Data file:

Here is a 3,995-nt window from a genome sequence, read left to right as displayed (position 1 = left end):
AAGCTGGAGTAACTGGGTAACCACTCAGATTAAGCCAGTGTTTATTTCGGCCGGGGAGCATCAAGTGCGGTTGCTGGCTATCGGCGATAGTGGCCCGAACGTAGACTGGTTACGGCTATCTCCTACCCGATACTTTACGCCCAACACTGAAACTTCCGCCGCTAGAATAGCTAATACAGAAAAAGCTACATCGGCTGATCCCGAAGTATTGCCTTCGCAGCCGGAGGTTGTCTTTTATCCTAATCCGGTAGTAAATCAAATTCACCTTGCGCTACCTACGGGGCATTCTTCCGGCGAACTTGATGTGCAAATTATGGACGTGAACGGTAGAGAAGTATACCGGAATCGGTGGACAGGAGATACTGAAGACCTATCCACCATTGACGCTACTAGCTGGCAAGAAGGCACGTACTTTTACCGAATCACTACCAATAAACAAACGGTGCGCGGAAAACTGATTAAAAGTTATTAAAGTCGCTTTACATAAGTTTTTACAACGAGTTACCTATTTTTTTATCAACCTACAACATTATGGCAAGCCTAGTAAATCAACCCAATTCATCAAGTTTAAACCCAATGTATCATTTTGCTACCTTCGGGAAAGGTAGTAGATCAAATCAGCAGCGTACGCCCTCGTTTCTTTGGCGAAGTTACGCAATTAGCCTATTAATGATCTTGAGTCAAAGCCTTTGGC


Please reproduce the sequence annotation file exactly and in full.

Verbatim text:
Here is a 3,995-nt window from a genome sequence, read left to right as displayed (position 1 = left end):
AAGCTGGAGTAACTGGGTAACCACTCAGATTAAGCCAGTGTTTATTTCGGCCGGGGAGCATCAAGTGCGGTTGCTGGCTATCGGCGATAGTGGCCCGAACGTAGACTGGTTACGGCTATCTCCTACCCGATACTTTACGCCCAACACTGAAACTTCCGCCGCTAGAATAGCTAATACAGAAAAAGCTACATCGGCTGATCCCGAAGTATTGCCTTCGCAGCCGGAGGTTGTCTTTTATCCTAATCCGGTAGTAAATCAAATTCACCTTGCGCTACCTACGGGGCATTCTTCCGGCGAACTTGATGTGCAAATTATGGACGTGAACGGTAGAGAAGTATACCGGAATCGGTGGACAGGAGATACTGAAGACCTATCCACCATTGACGCTACTAGCTGGCAAGAAGGCACGTACTTTTACCGAATCACTACCAATAAACAAACGGTGCGCGGAAAACTGATTAAAAGTTATTAAAGTCGCTTTACATAAGTTTTTACAACGAGTTACCTATTTTTTTATCAACCTACAACATTATGGCAAGCCTAGTAAATCAACCCAATTCATCAAGTTTAAACCCAATGTATCATTTTGCTACCTTCGGGAAAGGTAGTAGATCAAATCAGCAGCGTACGCCCTCGTTTCTTTGGCGAAGTTACGCAATTAGCCTATTAATGATCTTGAGTCAAAGCCTTTGGC